Football as Spiritual Practice

Bears FootballThere was a buzz in the air of Chicago Sunday morning.  Football season had begun.  Yesterday was a great day for Bears fans. We won our game, and the Packers lost theirs.  Personally, I have never felt compelled by football.  That was until yesterday.

My boyfriend was so overjoyed all day, and I as I watched the multitude of fans on TV cheering from the stands I saw football in a new way.  Football has no utilitarian purpose.  It isn’t a necessity for survival. (Although I know some who would disagree.)  Football is a game.  And people love watching games.  They are full of joy.  While some describe it as an escape, I would venture to say that football is as real as any other aspect of life.  Humans brush their teeth, we eat food, we build ourselves shelters.  Games, art, creativity, and playing around are integral aspects to the human experience.  Our minds tell us that joy is not as important as survival.  This is because the mind doesn’t experience joy; you experience joy.  Meanwhile, survival thoughts are very real to the thinking mind, which thinks it has to control its environment to survive, that it has to fight and work hard.

Those thoughts are all very productive at providing momentum for the thinking mind.  Joy is not.  Often in moments of joy our minds become still, with all of our attention placed on the present moment experience.  These moments make being alive feel “worth it.”  Has the voice in your head ever questioned you when you decided to relax and do something purely for enjoyment?  Perhaps you sat down to read a book or listen to music, and your mind said something like, “You shouldn’t be doing this right now.  You have so much to do.”  Even though our thoughts are convinced those “other things” are more important than an experience of joy, we don’t have to buy into it.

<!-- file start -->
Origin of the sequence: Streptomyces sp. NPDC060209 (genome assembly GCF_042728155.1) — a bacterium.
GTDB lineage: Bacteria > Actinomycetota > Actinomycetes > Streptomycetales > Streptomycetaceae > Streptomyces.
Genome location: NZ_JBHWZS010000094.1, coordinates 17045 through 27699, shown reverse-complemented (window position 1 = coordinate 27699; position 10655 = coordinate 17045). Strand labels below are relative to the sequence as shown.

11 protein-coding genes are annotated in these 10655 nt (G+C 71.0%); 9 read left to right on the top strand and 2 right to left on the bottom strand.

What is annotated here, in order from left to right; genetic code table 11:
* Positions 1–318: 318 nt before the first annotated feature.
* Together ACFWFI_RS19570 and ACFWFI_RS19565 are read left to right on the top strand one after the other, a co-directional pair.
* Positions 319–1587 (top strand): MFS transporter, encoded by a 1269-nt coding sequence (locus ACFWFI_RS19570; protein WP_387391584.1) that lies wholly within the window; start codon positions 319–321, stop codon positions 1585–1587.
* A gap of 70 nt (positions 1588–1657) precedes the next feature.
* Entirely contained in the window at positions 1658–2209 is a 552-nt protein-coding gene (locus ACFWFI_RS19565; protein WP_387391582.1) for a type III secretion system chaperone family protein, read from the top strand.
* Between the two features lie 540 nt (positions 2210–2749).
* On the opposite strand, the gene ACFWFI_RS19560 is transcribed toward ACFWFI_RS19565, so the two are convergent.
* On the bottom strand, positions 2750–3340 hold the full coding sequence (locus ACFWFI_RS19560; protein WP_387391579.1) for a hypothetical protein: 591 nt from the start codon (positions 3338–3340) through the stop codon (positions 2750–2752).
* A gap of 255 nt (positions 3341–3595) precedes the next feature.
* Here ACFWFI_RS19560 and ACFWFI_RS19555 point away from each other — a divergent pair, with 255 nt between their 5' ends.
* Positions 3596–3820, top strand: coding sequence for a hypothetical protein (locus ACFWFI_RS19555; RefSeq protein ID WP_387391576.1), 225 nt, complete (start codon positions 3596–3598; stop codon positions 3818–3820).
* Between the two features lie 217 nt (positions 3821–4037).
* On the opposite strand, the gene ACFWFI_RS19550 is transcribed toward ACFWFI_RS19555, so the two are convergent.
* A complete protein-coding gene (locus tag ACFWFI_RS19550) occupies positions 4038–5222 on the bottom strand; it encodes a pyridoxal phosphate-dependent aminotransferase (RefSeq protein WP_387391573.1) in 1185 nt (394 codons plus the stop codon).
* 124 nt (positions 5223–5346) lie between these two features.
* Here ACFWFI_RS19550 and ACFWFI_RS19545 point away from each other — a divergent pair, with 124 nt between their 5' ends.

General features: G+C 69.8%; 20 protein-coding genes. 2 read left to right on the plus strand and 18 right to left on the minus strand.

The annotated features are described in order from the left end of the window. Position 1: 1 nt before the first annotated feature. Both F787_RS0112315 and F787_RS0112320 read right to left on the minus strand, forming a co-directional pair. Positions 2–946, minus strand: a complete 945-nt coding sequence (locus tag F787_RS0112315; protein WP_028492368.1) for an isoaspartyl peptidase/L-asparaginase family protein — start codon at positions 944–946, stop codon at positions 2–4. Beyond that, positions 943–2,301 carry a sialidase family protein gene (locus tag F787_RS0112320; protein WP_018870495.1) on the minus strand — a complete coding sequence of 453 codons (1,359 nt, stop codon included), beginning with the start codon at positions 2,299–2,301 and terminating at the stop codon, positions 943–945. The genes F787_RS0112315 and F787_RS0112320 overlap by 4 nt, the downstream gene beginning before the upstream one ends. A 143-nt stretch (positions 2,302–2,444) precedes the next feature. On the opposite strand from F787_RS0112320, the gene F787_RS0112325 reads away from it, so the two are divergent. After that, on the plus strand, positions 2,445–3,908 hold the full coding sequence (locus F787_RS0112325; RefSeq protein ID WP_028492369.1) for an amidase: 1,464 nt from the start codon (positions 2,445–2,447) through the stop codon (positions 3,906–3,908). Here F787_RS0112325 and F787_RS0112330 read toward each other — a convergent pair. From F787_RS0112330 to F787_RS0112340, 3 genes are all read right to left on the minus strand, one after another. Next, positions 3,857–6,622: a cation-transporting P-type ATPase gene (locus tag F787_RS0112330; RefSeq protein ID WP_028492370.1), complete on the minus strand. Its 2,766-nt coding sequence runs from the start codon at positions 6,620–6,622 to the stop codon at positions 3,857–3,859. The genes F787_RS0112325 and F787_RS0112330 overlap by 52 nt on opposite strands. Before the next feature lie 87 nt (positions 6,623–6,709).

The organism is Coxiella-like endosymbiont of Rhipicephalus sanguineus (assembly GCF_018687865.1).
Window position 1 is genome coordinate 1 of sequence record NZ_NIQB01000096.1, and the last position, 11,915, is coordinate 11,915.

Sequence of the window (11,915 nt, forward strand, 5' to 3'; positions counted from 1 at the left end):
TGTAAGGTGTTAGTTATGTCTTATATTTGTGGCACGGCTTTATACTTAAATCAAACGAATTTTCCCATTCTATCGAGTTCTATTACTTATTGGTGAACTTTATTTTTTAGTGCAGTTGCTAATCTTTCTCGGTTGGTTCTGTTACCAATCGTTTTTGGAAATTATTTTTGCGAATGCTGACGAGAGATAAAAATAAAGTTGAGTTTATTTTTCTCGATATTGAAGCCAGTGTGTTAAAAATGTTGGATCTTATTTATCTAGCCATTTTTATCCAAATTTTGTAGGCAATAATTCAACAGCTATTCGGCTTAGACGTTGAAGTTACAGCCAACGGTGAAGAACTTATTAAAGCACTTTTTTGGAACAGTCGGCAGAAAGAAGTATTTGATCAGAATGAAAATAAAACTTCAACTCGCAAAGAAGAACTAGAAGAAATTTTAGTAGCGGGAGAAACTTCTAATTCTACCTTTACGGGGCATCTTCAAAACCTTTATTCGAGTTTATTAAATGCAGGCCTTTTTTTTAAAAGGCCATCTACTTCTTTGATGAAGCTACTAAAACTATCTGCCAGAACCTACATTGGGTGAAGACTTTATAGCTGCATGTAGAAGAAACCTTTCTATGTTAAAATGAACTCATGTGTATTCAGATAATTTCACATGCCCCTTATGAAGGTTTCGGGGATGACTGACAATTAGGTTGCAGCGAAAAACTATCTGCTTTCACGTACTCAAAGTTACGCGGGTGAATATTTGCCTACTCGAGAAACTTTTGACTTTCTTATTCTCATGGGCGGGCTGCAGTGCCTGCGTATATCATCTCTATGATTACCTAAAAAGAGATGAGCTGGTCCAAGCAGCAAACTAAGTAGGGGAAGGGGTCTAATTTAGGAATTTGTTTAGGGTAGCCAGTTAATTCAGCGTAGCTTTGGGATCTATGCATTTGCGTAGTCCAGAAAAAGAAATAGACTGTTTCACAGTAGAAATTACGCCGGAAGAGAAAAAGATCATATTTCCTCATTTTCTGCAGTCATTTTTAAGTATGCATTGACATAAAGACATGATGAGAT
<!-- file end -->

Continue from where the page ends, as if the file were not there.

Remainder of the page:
I’m going to do an experiment, and I invite you to join in with me if it speaks to you.  Be alert the next time you do something just for yourself, with no end goal or purpose besides enjoyment.   If the voice in your head attempts to sabotage that joy, see what happens if you don’t take it seriously.  Maybe even smile or laugh at the thoughts trying to convince you there isn’t enough time for enjoyment.  After all, you cannot waste time.  Past and future exist for us right now as thoughts in our heads.  The only moment you’ll ever have to actually live through and experience is the present moment, right now.  And you have all the now in the world.


One thought on “Football as Spiritual Practice

  1. Pingback: “The ego could be defined simply in this way: a dysfunctional relationship with the present moment.” – Eckhart Tolle | Let Yourself Learn

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